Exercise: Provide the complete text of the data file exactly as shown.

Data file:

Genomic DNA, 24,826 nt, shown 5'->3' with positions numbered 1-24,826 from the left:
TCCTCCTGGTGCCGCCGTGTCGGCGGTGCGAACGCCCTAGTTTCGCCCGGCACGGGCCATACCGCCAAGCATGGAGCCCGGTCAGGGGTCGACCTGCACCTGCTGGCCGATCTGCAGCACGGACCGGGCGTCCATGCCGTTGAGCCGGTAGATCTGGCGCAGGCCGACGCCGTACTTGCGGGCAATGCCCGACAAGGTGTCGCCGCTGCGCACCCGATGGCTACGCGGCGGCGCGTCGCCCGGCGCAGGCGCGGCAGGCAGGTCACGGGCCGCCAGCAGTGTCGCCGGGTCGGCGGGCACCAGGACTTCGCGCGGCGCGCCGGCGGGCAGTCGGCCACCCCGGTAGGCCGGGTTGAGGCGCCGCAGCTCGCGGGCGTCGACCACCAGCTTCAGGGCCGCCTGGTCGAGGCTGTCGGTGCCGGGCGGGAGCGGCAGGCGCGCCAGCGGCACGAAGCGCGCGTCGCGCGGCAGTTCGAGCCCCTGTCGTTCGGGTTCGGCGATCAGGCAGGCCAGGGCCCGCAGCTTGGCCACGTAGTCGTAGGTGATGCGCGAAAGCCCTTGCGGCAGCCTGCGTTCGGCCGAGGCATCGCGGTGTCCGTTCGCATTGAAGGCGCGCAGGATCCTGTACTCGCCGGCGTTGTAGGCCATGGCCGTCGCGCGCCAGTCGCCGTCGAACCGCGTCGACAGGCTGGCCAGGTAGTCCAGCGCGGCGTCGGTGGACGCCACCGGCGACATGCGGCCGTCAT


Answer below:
Genomic DNA, 24,826 nt, shown 5'->3' with positions numbered 1-24,826 from the left:
TCCTCCTGGTGCCGCCGTGTCGGCGGTGCGAACGCCCTAGTTTCGCCCGGCACGGGCCATACCGCCAAGCATGGAGCCCGGTCAGGGGTCGACCTGCACCTGCTGGCCGATCTGCAGCACGGACCGGGCGTCCATGCCGTTGAGCCGGTAGATCTGGCGCAGGCCGACGCCGTACTTGCGGGCAATGCCCGACAAGGTGTCGCCGCTGCGCACCCGATGGCTACGCGGCGGCGCGTCGCCCGGCGCAGGCGCGGCAGGCAGGTCACGGGCCGCCAGCAGTGTCGCCGGGTCGGCGGGCACCAGGACTTCGCGCGGCGCGCCGGCGGGCAGTCGGCCACCCCGGTAGGCCGGGTTGAGGCGCCGCAGCTCGCGGGCGTCGACCACCAGCTTCAGGGCCGCCTGGTCGAGGCTGTCGGTGCCGGGCGGGAGCGGCAGGCGCGCCAGCGGCACGAAGCGCGCGTCGCGCGGCAGTTCGAGCCCCTGTCGTTCGGGTTCGGCGATCAGGCAGGCCAGGGCCCGCAGCTTGGCCACGTAGTCGTAGGTGATGCGCGAAAGCCCTTGCGGCAGCCTGCGTTCGGCCGAGGCATCGCGGTGTCCGTTCGCATTGAAGGCGCGCAGGATCCTGTACTCGCCGGCGTTGTAGGCCATGGCCGTCGCGCGCCAGTCGCCGTCGAACCGCGTCGACAGGCTGGCCAGGTAGTCCAGCGCGGCGTCGGTGGACGCCACCGGCGACATGCGGCCGTCAT